Hormone therapy may lead to cognitive effects in prostate Ca patients

August 14, 2008

A recent review of the literature has found that hormone deprivation therapy may have subtle adverse effects on cognition in patients receiving the treatment for prostate cancer, researchers will report in an upcoming issue of Cancer.

A recent review of the literature has found that hormone deprivation therapy may have subtle adverse effects on cognition in patients receiving the treatment for prostate cancer, researchers will report in an upcoming issue of Cancer.

The study’s authors suggest that clinicians and patients should be aware of these potential effects and watch closely for their appearance.

After performing a systematic literature search of studies in animals and humans, researchers led by Christian Nelson, PhD, of Memorial Sloan-Kettering Cancer Center, New York, found that testosterone and its derivatives may impact cognition via several mechanisms in the brain. For example, testosterone can modulate neurotransmitters and stimulate the connections between neurons. Also, studies that have examined the impact of androgen deprivation therapy in prostate cancer patients indicate that between 47% and 69% of men being treated show declines in at least one cognitive area, most commonly in processes dependent on spatial ability and in high-order capacities such as the ability to multi-task.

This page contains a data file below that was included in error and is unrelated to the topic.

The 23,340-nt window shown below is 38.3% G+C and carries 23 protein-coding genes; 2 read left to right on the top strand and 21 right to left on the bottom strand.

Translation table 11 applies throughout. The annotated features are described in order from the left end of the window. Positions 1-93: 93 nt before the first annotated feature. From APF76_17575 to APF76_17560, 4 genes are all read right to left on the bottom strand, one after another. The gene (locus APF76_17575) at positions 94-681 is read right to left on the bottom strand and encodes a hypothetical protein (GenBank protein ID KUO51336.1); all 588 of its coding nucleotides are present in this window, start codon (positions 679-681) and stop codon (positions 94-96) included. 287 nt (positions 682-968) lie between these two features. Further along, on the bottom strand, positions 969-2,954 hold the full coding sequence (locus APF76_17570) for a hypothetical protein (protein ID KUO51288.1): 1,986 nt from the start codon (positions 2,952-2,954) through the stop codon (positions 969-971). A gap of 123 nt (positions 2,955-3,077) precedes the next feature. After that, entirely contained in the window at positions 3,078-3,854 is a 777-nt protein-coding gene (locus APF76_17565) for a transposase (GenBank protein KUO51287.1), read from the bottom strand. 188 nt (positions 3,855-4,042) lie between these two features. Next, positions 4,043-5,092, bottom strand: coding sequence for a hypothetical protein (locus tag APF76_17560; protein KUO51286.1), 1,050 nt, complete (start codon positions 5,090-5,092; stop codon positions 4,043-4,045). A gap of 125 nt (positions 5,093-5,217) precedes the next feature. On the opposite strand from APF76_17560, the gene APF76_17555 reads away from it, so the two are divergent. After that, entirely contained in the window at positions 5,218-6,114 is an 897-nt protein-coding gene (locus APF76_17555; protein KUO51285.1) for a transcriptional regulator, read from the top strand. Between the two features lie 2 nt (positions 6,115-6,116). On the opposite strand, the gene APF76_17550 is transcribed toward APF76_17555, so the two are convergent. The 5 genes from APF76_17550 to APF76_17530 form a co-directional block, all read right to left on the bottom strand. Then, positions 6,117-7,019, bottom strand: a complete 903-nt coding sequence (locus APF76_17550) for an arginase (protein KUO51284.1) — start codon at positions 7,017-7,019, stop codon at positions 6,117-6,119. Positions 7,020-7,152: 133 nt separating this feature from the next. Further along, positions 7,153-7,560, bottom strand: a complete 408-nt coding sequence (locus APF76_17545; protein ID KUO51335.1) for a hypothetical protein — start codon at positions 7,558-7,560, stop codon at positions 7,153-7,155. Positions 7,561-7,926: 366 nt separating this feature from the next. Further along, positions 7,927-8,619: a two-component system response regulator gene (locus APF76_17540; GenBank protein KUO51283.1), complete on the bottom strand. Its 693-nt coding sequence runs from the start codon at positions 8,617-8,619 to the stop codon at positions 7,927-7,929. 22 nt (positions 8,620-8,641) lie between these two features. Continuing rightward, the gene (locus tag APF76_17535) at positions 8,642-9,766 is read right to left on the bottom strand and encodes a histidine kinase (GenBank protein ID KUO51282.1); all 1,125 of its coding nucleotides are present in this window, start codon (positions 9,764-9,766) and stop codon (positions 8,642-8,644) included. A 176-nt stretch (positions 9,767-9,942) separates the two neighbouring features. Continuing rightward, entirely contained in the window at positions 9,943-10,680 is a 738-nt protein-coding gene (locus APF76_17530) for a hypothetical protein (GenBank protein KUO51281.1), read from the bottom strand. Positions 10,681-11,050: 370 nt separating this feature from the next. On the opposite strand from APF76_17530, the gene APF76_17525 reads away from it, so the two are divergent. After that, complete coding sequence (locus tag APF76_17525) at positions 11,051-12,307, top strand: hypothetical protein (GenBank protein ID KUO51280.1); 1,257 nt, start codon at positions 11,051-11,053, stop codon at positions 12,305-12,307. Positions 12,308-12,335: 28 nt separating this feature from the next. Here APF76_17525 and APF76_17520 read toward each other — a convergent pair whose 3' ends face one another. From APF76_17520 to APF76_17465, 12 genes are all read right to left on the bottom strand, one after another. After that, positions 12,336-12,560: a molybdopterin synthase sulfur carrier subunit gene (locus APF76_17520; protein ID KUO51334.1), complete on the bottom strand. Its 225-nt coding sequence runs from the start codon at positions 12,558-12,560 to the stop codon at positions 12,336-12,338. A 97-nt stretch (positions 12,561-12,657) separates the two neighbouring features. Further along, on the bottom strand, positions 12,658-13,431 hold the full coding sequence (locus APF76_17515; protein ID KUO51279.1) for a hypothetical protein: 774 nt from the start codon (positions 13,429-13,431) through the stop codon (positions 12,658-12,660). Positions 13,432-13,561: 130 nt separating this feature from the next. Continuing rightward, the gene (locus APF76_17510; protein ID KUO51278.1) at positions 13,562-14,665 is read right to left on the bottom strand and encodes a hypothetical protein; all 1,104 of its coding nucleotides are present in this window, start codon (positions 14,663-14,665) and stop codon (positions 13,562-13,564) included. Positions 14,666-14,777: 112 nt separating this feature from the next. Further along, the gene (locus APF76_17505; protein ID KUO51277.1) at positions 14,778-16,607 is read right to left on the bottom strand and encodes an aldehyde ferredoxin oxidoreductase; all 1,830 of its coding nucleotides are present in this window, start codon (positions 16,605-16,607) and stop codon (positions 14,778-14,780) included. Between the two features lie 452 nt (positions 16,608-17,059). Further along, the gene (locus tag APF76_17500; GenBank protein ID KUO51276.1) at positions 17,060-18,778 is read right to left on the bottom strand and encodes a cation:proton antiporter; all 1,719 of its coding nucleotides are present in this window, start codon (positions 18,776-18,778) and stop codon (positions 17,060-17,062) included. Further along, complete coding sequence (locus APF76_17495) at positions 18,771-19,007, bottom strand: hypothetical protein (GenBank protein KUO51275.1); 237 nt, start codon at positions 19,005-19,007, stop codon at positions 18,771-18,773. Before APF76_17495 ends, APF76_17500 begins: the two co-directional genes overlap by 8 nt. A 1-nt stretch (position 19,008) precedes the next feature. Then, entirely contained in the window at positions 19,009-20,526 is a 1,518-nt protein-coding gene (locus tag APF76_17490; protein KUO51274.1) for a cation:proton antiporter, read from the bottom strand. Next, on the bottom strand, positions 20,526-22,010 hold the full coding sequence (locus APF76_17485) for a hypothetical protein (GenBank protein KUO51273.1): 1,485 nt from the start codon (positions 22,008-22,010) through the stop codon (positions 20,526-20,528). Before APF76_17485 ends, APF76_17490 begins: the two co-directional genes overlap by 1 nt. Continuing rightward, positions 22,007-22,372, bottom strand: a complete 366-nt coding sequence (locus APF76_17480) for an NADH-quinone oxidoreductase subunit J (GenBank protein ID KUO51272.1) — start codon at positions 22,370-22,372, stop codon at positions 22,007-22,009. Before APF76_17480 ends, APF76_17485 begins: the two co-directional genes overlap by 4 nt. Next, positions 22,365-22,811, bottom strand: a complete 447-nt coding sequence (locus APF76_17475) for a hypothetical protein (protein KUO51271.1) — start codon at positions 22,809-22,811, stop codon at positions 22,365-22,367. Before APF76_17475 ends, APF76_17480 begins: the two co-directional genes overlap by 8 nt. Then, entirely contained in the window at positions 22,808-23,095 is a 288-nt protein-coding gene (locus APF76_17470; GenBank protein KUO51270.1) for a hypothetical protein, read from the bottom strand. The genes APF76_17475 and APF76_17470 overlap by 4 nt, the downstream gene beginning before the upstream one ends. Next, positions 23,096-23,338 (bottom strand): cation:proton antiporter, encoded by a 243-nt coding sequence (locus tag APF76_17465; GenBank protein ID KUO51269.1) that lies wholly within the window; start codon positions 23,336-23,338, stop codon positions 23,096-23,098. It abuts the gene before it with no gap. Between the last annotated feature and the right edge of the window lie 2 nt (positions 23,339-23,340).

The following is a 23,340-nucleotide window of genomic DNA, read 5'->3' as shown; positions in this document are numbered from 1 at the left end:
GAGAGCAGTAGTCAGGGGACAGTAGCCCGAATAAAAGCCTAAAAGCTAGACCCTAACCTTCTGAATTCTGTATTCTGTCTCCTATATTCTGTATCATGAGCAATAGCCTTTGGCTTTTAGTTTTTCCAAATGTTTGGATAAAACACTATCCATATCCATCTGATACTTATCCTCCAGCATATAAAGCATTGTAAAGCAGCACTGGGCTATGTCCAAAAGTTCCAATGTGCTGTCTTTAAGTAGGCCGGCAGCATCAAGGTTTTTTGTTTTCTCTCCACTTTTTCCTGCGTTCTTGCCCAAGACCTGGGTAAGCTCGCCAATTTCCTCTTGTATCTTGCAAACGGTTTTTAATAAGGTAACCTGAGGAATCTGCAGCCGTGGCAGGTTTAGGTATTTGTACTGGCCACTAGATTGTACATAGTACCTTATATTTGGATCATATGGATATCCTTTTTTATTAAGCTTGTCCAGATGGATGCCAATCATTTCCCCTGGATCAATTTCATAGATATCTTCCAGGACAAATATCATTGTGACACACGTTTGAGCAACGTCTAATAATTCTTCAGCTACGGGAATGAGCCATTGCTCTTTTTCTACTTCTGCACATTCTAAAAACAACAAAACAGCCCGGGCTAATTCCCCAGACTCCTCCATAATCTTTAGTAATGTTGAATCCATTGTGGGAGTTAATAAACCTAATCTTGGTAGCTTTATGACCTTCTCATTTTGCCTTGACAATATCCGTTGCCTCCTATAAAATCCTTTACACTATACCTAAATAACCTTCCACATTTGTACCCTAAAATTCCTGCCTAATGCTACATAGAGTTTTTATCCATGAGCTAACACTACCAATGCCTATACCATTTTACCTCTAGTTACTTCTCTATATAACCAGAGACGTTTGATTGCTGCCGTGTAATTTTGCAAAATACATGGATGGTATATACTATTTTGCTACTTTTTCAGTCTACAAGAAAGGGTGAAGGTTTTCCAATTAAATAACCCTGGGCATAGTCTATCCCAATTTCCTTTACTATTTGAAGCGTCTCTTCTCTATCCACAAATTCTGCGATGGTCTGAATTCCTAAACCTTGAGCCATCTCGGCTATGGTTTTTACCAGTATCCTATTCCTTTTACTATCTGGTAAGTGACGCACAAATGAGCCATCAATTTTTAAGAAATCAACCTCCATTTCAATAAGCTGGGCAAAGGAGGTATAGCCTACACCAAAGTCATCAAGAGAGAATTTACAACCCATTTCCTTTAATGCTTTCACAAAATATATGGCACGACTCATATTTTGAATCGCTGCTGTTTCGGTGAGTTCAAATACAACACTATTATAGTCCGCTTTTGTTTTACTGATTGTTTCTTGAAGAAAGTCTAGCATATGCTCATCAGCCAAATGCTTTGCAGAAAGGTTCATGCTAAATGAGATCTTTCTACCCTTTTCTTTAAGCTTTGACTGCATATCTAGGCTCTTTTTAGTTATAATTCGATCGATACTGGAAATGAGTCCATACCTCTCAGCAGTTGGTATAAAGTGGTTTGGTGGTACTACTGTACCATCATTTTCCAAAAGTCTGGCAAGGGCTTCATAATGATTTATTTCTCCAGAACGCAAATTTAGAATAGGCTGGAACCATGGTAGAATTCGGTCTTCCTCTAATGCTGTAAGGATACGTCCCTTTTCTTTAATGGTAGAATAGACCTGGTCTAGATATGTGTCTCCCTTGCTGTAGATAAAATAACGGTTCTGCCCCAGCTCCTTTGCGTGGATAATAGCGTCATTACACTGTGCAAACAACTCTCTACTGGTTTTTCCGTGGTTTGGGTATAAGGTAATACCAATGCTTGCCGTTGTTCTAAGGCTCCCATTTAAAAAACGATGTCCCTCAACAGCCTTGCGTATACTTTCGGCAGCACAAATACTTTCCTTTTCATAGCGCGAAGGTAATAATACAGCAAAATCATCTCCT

Larger, more thorough studies that include brain imaging techniques are needed to better understand the nature and extent of the cognitive effects of androgen depletion, according to the researchers. In addition, researchers are exploring the effectiveness of using androgen depletion therapy in men with rising levels of PSA.

“As the use of androgen depletion therapy increases, clinicians should become aware of this relationship [with cognitive decline], and inform and monitor patients for this possible side effect of treatment,” the authors concluded.